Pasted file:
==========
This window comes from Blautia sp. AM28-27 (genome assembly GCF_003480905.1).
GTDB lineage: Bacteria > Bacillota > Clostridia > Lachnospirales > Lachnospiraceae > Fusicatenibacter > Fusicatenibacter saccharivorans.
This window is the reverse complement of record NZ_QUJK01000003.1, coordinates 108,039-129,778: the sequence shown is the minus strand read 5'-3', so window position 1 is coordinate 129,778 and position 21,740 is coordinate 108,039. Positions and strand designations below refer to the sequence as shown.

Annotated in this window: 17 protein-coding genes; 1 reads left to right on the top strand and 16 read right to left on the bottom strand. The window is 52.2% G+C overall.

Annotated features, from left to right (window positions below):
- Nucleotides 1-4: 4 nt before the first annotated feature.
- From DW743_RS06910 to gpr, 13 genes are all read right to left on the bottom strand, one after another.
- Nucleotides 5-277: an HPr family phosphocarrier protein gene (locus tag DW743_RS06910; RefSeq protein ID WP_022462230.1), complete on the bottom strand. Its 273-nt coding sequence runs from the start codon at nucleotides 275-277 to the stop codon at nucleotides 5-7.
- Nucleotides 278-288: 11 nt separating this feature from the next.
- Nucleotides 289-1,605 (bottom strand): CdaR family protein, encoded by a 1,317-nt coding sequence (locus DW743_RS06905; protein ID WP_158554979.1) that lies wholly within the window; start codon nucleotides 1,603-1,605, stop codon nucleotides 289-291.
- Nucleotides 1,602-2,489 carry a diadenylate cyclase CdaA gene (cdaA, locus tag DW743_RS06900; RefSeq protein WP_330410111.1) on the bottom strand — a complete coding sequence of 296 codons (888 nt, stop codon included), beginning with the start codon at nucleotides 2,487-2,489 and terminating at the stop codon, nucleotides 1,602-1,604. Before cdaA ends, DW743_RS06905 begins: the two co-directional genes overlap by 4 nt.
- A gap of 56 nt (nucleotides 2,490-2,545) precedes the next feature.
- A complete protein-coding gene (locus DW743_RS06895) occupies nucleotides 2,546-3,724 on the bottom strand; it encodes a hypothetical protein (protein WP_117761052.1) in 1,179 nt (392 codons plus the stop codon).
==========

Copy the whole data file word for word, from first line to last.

This window comes from Blautia sp. AM28-27 (genome assembly GCF_003480905.1).
GTDB lineage: Bacteria > Bacillota > Clostridia > Lachnospirales > Lachnospiraceae > Fusicatenibacter > Fusicatenibacter saccharivorans.
This window is the reverse complement of record NZ_QUJK01000003.1, coordinates 108,039-129,778: the sequence shown is the minus strand read 5'-3', so window position 1 is coordinate 129,778 and position 21,740 is coordinate 108,039. Positions and strand designations below refer to the sequence as shown.

Annotated in this window: 17 protein-coding genes; 1 reads left to right on the top strand and 16 read right to left on the bottom strand. The window is 52.2% G+C overall.

Annotated features, from left to right (window positions below):
- Nucleotides 1-4: 4 nt before the first annotated feature.
- From DW743_RS06910 to gpr, 13 genes are all read right to left on the bottom strand, one after another.
- Nucleotides 5-277: an HPr family phosphocarrier protein gene (locus tag DW743_RS06910; RefSeq protein ID WP_022462230.1), complete on the bottom strand. Its 273-nt coding sequence runs from the start codon at nucleotides 275-277 to the stop codon at nucleotides 5-7.
- Nucleotides 278-288: 11 nt separating this feature from the next.
- Nucleotides 289-1,605 (bottom strand): CdaR family protein, encoded by a 1,317-nt coding sequence (locus DW743_RS06905; protein ID WP_158554979.1) that lies wholly within the window; start codon nucleotides 1,603-1,605, stop codon nucleotides 289-291.
- Nucleotides 1,602-2,489 carry a diadenylate cyclase CdaA gene (cdaA, locus tag DW743_RS06900; RefSeq protein WP_330410111.1) on the bottom strand — a complete coding sequence of 296 codons (888 nt, stop codon included), beginning with the start codon at nucleotides 2,487-2,489 and terminating at the stop codon, nucleotides 1,602-1,604. Before cdaA ends, DW743_RS06905 begins: the two co-directional genes overlap by 4 nt.
- A gap of 56 nt (nucleotides 2,490-2,545) precedes the next feature.
- A complete protein-coding gene (locus DW743_RS06895) occupies nucleotides 2,546-3,724 on the bottom strand; it encodes a hypothetical protein (protein WP_117761052.1) in 1,179 nt (392 codons plus the stop codon).